Tuesday, June 29, 2010

Observations on the South and Southerhoodness (Part 2)

Dear Georgia (and residents),

I'm sorry if I'm sounding a bit uppity regarding my feelings towards you. I may be displacing all my negative emotions about my current lifestyle on you and your inhabitants. For where I have done this in error, please forgive me. For where you are at fault, I shall try to overlook your extreme humidity, swarms of gnats and seemingly creepy men constantly pacing the sidewalks in front of my house and keep my complaints to a minimum.

Lyndsey Brown

Georgia has surprised me with its abundance of natural beauty. The state is full of deep green foliage and brightly colored trees. And while I imagine there are worse places to live and I enjoy most of the scenery around here, I have two main problems with the wildlife here in Georgia:

Problem #1
The things I like, I don't recognize.

Now, I understand this is my own fault for not being more educated on the trees and birds of the world, but at this point, I don't even know how to go about learning these things.

For example, every time I walk along the river, I see these beautiful bright red birds. While Karyn was here, I pointed one out to her and said, "I think that's a robin."

georgia bird

My reasoning? It looked like red robin symbol from Red Robin the restaurant.

red robin

Karyn looked at it and said, "I think it's a cardinal."

Her reasoning? It looked like the cardinal symbol from the  St. Louis baseball team.


The culprit up close:

real cardinal

I think Karyn wins but I can't be sure. Looks about right to me...


I'm still trying to figure out if a real red robin even exists or if it's just the Santa Clause of birds who brings you balloons and steak fries.

Problem #2 
What I don't like, I recognize all too well.

Namely, these demons.

This one I found dead on my front porch. I seriously can't look at this picture. If you don't know what that is, that's a beeping cockroach. And these things are everywhere here in Georgia: in the streets, on the sidewalks and unfortunately, constantly trying to get into my house.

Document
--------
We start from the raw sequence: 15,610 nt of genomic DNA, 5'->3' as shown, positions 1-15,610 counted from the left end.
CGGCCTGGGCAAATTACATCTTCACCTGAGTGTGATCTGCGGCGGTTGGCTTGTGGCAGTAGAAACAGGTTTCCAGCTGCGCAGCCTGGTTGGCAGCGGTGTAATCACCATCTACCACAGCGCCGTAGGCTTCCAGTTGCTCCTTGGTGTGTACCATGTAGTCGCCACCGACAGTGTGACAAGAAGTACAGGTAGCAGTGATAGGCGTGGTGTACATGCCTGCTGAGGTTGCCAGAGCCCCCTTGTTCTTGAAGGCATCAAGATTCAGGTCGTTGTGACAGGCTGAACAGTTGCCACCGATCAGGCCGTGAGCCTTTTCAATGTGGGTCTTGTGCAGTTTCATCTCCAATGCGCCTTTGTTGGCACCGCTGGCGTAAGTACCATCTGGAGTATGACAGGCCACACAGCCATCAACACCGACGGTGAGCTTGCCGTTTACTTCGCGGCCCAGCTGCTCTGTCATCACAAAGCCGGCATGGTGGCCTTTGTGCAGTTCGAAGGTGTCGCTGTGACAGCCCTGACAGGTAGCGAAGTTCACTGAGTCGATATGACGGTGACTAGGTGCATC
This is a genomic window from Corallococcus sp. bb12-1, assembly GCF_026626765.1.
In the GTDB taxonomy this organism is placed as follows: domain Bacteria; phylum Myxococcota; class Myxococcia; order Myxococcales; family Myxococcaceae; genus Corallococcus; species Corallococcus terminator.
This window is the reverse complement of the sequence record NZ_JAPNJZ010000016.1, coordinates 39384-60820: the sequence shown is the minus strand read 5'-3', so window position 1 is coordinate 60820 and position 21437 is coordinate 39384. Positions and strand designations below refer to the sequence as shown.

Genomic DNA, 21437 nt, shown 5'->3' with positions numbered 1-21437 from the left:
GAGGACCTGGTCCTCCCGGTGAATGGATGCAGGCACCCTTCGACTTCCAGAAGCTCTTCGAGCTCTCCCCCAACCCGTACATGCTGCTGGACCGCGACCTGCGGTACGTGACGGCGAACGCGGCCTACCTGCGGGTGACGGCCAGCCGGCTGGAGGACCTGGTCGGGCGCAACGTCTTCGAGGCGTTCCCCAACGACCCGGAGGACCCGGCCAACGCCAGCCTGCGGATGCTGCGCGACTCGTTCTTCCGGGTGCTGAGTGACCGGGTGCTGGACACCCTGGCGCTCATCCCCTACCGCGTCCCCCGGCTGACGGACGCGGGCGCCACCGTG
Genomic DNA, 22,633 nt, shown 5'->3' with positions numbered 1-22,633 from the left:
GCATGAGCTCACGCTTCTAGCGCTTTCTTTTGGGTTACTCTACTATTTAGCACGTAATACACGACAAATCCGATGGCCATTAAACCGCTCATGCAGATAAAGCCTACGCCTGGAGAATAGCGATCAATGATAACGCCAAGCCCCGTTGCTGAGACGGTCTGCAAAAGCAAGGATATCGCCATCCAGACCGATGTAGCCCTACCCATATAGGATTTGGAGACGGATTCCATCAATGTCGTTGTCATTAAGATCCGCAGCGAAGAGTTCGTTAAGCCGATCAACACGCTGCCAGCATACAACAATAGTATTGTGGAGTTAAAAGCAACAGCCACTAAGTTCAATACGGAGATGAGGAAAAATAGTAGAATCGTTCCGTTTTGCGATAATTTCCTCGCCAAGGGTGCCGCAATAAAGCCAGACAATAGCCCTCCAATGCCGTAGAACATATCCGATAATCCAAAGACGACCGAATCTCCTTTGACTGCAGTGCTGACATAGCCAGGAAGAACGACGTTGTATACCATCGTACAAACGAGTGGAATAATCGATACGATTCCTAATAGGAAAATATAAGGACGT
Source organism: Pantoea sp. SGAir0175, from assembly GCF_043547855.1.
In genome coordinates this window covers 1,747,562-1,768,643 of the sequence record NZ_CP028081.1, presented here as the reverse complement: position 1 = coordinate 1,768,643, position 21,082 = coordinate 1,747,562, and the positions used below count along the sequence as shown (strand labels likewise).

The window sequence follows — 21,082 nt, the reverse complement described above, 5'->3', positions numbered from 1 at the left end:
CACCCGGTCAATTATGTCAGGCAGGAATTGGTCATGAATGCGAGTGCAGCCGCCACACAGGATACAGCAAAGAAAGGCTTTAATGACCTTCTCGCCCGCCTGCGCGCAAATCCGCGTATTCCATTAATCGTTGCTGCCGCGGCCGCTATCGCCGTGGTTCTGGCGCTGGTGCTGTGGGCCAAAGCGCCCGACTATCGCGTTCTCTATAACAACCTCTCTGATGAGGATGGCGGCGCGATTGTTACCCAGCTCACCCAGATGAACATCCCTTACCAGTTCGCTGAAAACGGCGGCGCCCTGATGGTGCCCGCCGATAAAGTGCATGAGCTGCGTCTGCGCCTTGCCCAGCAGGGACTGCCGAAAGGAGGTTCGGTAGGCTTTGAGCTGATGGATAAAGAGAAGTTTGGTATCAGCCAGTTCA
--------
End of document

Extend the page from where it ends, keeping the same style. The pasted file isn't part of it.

I swore I would officially freak out if I ever saw a cockroach in our apartment (traumatic childhood experience -- one crawled into my hand while I was sleeping). And lo and behold, God was finally punishing me for the time in high school when I shared a tent with 4 other girls in Mexico and I saw a cockroach scurry across the floor and I didn't kill it because I was too scared of it. Then when my friend Amanda went to put on her jeans later in the morning, and well, the cockroach was hiding in her pants and nobody knew it...and she pulled them over her legs and...then she started screaming and fell on the floor and couldn't get the cockroach pants off...and we all laughed about it a lot...later...but it was my fault...and now I know your sin will find you out.

So last week while I was putting the dishes away, a stowaway cockroach had evidently made a home in my cupcake tray. When I took the tray off the counter (it was upside down) the cockroach fell out of one of the cupcake cubbies and landed on the back of my hand and then fell on the floor. I promptly let out a set of broken high pitched noises and there was a lot of screaming and jumping and pawing at the air. Andrew just kept shouting "what! What?!" until I whimpered the word "cockroach" in which case he was mildly (extremely) annoyed that I scared him into thinking something "serious" had actually taken place. At which point I broke into tears because I can't think of anything more serious than a cockroach trying to hold my hand. Worse still, it ran into our bedroom and took up "homeage" somewhere undetected for the next 24 hours. And although I didn't sleep a bit that night for fear that the hard-shelled monster would once again end up in my bed, he got his comeuppance in good time.